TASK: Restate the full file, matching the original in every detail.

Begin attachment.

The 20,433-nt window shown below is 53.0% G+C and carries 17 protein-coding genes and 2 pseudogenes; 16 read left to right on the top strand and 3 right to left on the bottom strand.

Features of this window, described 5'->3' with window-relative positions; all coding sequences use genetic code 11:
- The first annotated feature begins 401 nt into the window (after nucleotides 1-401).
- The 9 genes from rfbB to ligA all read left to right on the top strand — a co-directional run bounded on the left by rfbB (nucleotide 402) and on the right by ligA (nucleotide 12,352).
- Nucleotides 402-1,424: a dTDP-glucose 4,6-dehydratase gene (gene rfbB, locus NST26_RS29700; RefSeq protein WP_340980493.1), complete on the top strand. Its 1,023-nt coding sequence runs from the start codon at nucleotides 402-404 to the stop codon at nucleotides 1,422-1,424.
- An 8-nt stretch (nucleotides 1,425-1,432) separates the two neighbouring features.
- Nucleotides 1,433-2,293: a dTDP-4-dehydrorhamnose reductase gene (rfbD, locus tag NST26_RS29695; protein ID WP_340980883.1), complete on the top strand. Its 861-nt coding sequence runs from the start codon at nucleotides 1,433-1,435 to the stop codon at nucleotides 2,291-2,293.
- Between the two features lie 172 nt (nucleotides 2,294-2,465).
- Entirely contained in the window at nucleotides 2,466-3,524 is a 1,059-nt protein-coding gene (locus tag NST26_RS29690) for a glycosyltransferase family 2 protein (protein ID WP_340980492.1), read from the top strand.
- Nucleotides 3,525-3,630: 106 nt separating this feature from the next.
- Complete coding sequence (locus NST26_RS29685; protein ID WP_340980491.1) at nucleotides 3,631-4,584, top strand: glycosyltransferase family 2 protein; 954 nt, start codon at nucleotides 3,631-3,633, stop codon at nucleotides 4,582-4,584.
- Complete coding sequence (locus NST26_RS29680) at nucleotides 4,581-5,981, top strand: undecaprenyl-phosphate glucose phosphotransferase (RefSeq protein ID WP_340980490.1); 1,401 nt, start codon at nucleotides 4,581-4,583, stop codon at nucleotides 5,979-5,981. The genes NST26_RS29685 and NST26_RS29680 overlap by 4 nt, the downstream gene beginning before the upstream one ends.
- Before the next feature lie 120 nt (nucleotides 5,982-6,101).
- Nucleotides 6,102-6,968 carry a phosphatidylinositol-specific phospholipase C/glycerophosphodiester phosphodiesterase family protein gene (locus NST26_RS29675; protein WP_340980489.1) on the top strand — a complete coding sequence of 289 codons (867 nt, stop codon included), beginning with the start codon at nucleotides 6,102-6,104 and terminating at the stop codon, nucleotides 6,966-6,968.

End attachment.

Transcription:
The 20,433-nt window shown below is 53.0% G+C and carries 17 protein-coding genes and 2 pseudogenes; 16 read left to right on the top strand and 3 right to left on the bottom strand.

Features of this window, described 5'->3' with window-relative positions; all coding sequences use genetic code 11:
- The first annotated feature begins 401 nt into the window (after nucleotides 1-401).
- The 9 genes from rfbB to ligA all read left to right on the top strand — a co-directional run bounded on the left by rfbB (nucleotide 402) and on the right by ligA (nucleotide 12,352).
- Nucleotides 402-1,424: a dTDP-glucose 4,6-dehydratase gene (gene rfbB, locus NST26_RS29700; RefSeq protein WP_340980493.1), complete on the top strand. Its 1,023-nt coding sequence runs from the start codon at nucleotides 402-404 to the stop codon at nucleotides 1,422-1,424.
- An 8-nt stretch (nucleotides 1,425-1,432) separates the two neighbouring features.
- Nucleotides 1,433-2,293: a dTDP-4-dehydrorhamnose reductase gene (rfbD, locus tag NST26_RS29695; protein ID WP_340980883.1), complete on the top strand. Its 861-nt coding sequence runs from the start codon at nucleotides 1,433-1,435 to the stop codon at nucleotides 2,291-2,293.
- Between the two features lie 172 nt (nucleotides 2,294-2,465).
- Entirely contained in the window at nucleotides 2,466-3,524 is a 1,059-nt protein-coding gene (locus tag NST26_RS29690) for a glycosyltransferase family 2 protein (protein ID WP_340980492.1), read from the top strand.
- Nucleotides 3,525-3,630: 106 nt separating this feature from the next.
- Complete coding sequence (locus NST26_RS29685; protein ID WP_340980491.1) at nucleotides 3,631-4,584, top strand: glycosyltransferase family 2 protein; 954 nt, start codon at nucleotides 3,631-3,633, stop codon at nucleotides 4,582-4,584.
- Complete coding sequence (locus NST26_RS29680) at nucleotides 4,581-5,981, top strand: undecaprenyl-phosphate glucose phosphotransferase (RefSeq protein ID WP_340980490.1); 1,401 nt, start codon at nucleotides 4,581-4,583, stop codon at nucleotides 5,979-5,981. The genes NST26_RS29685 and NST26_RS29680 overlap by 4 nt, the downstream gene beginning before the upstream one ends.
- Before the next feature lie 120 nt (nucleotides 5,982-6,101).
- Nucleotides 6,102-6,968 carry a phosphatidylinositol-specific phospholipase C/glycerophosphodiester phosphodiesterase family protein gene (locus NST26_RS29675; protein WP_340980489.1) on the top strand — a complete coding sequence of 289 codons (867 nt, stop codon included), beginning with the start codon at nucleotides 6,102-6,104 and terminating at the stop codon, nucleotides 6,966-6,968.